On Poetry – Part 6: Exotic forms – the Haiku, Luc Bat and Tanaga

In this post, we are going to look at forms of poetry that originated in languages other than English. In many cases, there is the argument that a lot of the power of the poetry has been lost, or at least changed, through the language differences, but many will also argue that these forms are still lovely in any language, and I certainly believe this to be true.

We’re going to look at the haiku, as well as two similar forms, the senryu and the tanka, before moving on to the luc bat and tanaga. All are relatively short and quite simple to understand, but as always if you have any questions, feel free to ask.

The haiku, senryu and tanka

All three of these forms are of Japanese origin, and all have very similar rules. We’ll start with the haiku, a form that many people know to be a three line poem, with five syllables, then seven syllables, then five syllables for the lines. What less people seem to be aware of is that there are more rules than this to the haiku – the haiku needs to have some sort of reference to the season, or at the very least the weather or atmosphere (often known as a kigo word), and it should include little if no verbs, instead engaging the senses with an image of nature, a single moment. As a quick example, I’m going to make something up on the spot (uh oh):

The sun shimmers on
the icy cold winter waves,
no life to be seen.  

The senryu follows the same syllabic rules of that haiku, but instead focuses more on the human nature (without that kigo word) than the physical or geographical nature. English-speakers and writers tend not to follow the syllabic conventions so strongly for this form, and overall it hasn’t been as popular as the haiku (though often the content of the two has been mixed up anyway, and the rules appropriated for different purposes). Despite this, this form was popular with the American beat poets like Ginsberg, Corso and Kerouac.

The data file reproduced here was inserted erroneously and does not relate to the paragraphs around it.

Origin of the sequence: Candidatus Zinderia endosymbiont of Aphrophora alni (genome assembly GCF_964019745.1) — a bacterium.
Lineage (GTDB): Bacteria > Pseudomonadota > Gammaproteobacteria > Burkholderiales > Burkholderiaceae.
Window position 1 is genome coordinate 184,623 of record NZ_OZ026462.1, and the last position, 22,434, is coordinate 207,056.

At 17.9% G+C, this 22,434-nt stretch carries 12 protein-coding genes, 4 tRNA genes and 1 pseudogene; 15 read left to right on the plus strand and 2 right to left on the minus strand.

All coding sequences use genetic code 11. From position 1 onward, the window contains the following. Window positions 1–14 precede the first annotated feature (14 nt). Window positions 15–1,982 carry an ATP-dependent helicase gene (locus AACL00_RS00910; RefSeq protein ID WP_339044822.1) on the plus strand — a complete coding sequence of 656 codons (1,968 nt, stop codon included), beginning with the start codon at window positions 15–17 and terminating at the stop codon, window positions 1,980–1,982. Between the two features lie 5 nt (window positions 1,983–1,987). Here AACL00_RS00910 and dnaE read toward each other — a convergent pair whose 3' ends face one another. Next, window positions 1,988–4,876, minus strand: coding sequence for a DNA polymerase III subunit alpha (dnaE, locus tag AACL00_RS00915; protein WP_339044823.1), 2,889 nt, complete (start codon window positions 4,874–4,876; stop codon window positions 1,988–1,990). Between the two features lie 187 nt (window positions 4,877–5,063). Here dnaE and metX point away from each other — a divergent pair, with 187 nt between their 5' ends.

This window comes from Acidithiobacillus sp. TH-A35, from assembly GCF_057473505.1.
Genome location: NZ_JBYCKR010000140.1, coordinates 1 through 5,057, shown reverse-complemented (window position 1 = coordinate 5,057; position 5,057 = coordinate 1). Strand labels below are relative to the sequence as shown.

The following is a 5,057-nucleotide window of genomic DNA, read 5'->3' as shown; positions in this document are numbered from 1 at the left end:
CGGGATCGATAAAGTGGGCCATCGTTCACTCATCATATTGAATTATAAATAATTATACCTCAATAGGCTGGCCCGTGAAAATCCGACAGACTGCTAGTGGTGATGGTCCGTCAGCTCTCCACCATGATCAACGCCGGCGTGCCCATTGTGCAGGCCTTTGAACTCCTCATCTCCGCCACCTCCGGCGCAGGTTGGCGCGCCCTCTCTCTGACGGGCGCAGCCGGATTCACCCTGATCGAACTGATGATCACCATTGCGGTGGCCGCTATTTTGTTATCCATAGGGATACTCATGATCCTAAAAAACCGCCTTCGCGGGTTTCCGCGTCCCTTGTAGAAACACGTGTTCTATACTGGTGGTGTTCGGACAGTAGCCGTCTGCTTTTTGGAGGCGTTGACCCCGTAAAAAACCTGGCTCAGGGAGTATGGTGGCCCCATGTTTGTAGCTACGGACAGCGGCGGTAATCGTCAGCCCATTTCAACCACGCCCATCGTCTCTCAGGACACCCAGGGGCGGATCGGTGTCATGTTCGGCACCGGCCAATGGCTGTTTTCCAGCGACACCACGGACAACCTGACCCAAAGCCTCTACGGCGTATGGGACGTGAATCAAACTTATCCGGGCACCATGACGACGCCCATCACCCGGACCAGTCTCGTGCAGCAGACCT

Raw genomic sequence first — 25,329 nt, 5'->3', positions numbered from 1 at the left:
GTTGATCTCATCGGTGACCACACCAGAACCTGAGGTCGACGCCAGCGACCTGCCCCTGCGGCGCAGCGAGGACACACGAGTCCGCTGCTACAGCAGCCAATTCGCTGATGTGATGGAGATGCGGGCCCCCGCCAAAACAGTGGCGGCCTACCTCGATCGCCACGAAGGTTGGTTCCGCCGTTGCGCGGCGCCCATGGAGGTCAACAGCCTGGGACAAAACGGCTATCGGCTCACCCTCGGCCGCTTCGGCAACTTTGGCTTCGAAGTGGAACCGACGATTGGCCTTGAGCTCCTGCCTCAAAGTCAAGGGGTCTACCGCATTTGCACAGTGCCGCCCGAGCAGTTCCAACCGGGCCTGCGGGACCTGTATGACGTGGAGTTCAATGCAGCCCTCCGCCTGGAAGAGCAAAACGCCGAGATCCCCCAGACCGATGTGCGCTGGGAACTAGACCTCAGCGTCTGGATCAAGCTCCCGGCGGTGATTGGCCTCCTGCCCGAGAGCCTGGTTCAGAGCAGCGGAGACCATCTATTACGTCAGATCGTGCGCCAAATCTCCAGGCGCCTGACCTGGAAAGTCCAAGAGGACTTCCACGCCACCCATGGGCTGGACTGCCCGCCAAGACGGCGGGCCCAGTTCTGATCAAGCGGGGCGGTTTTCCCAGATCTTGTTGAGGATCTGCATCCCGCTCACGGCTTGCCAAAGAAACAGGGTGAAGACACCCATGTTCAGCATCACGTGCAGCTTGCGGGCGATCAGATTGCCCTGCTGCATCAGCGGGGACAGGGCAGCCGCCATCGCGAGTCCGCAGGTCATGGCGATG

The tanka is similar to both these forms, only with five lines and a syllable count of 5,7,5,7,7. It is becoming more popular, and there is a growing amount of websites dedicated to the tanka online, for those interested in this odd form. The other rules for this one are rather vague and lost in translation, so again it is best just to enjoy it for what it is.

Luc Bat

The luc bat is a Vietnamese poem, in which lines of six syllables alternate with lines of eight syllables (‘luc bat’ translates as ‘six eight’). The length is not fixed, but the rhyming pattern makes this a form that is easier to do than to try and explain. The sixth syllable of the first line rhymes with the sixth syllable of the next line, but the eighth syllable of that second line then rhymes with the sixth syllable of lines three and four, and the eight syllable of the fourth line rhymes with the sixth syllable of the fifth and sixth, so that each rhyme appears three times (though not always at the end of the line), until the end of the poem, where it will finish rhyming with the first line again. If this doesn’t quite make sense, look at this example below, taken from http://lonestar.texas.net/~robison/luc_bat.html :